The Financing in the Wave and Tidal Industry report concludes: “We believe there is a lack of willingness from potential investors to invest in wave and tidal energy at present.
“The situation is getting critical, as we have witnessed with the recent entry into administration of one leading wave energy developer.
“This market is strategically important to the UK and is on the brink of floundering. It is crucial that something is done to bolster the prospects of the industry in order to get investors back in play.
“Despite their reluctance to invest at the moment, the above mentioned investor groups will have a key role to play when their risk and return profiles start to align with the prospects for marine technologies and array projects.”
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Oceanflow Energy chief upbeat about future
Despite the difficulties currently facing the industry, one North Shields investor remains convinced of its long-term future.
Graham Mackie invented the Evopod tidal device almost 10 years ago and the latest prototype is to begin generating electricity at Sanda Sound, off the west coast of Scotland, this summer.
The trial device is one quarter of the size of the potential commercial machine with Mackie and his company Oceanflow Energy targeting it at remote coastal and island communities.
Oceanflow Energy has spent £1.5m on the Evopod, with over £600,000 coming from the Scottish Government and the now-defunct regional development agency One North East, and the rest from private investors.
Its initial successful trials of a 1kW device were completed off the coast of Northern Ireland between in 2009, and the new trials in the Mull of Kintyre are with a 35kW device.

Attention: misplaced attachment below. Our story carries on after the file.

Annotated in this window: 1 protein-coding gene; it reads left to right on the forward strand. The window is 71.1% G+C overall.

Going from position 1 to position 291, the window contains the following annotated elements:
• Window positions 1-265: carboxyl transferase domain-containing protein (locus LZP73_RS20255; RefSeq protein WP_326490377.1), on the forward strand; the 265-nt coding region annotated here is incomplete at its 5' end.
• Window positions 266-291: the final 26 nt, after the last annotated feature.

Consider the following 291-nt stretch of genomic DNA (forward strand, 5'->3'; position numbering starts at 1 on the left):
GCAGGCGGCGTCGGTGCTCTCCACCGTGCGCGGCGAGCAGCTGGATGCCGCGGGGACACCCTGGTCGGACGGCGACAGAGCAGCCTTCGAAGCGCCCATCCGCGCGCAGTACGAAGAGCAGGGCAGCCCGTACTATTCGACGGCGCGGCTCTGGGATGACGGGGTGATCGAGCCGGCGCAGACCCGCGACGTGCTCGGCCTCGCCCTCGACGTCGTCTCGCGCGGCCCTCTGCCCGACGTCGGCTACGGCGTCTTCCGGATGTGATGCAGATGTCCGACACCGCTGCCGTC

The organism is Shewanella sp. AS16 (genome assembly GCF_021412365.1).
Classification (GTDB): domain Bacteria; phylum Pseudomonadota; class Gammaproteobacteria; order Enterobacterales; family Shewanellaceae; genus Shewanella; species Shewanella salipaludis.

Anchored to the sea bed the Evopod harnesses the energy of tidal streams. It was installed late last year and survived its first major hurdle when the location was hit by the weather ‘bomb’ that crashed into the UK last month.
Although Mr Mackie is eager to set up a manufacturing base and create jobs in the North East, he does not expect the devices to be used along the North East coast as its waters are too shallow. Reflecting on the recent slew of bad news for the industry, he said. “The Siemens announcement was disappointing news, but its particular technology was expensive to install.
“One of the major problems is the robustness of the turbine which has to be placed in the sea. We have developed our own using my knowledge from the oil and gas industry.”
He says the industry also faces technological challenges in securing the devices to the seabed and his training as a naval architect can help overcome these issues.
He added: “Government support is vital to securing the future of the industry and in helping with the low carbon transition. Private investors cannot sort out global warming.
“We are still at the development phase, and as investors see the technology operating successfully more money will be attracted into the industry.”